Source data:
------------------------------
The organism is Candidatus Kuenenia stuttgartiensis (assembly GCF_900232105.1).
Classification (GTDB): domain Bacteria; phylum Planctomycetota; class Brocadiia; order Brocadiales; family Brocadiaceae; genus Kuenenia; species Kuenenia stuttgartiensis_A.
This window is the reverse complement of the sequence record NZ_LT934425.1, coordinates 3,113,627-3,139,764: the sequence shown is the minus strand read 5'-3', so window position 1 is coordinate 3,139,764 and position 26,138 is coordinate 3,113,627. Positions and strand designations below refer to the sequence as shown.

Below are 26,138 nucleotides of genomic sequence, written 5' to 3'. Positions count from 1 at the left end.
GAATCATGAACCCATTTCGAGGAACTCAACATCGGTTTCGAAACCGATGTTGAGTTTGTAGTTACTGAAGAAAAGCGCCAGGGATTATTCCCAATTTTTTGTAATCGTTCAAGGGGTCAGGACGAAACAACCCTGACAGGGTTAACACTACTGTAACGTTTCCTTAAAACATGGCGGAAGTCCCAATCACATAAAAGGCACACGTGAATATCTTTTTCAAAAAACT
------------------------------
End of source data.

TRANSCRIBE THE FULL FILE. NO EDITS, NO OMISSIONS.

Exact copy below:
The organism is Candidatus Kuenenia stuttgartiensis (assembly GCF_900232105.1).
Classification (GTDB): domain Bacteria; phylum Planctomycetota; class Brocadiia; order Brocadiales; family Brocadiaceae; genus Kuenenia; species Kuenenia stuttgartiensis_A.
This window is the reverse complement of the sequence record NZ_LT934425.1, coordinates 3,113,627-3,139,764: the sequence shown is the minus strand read 5'-3', so window position 1 is coordinate 3,139,764 and position 26,138 is coordinate 3,113,627. Positions and strand designations below refer to the sequence as shown.

Below are 26,138 nucleotides of genomic sequence, written 5' to 3'. Positions count from 1 at the left end.
GAATCATGAACCCATTTCGAGGAACTCAACATCGGTTTCGAAACCGATGTTGAGTTTGTAGTTACTGAAGAAAAGCGCCAGGGATTATTCCCAATTTTTTGTAATCGTTCAAGGGGTCAGGACGAAACAACCCTGACAGGGTTAACACTACTGTAACGTTTCCTTAAAACATGGCGGAAGTCCCAATCACATAAAAGGCACACGTGAATATCTTTTTCAAAAAACT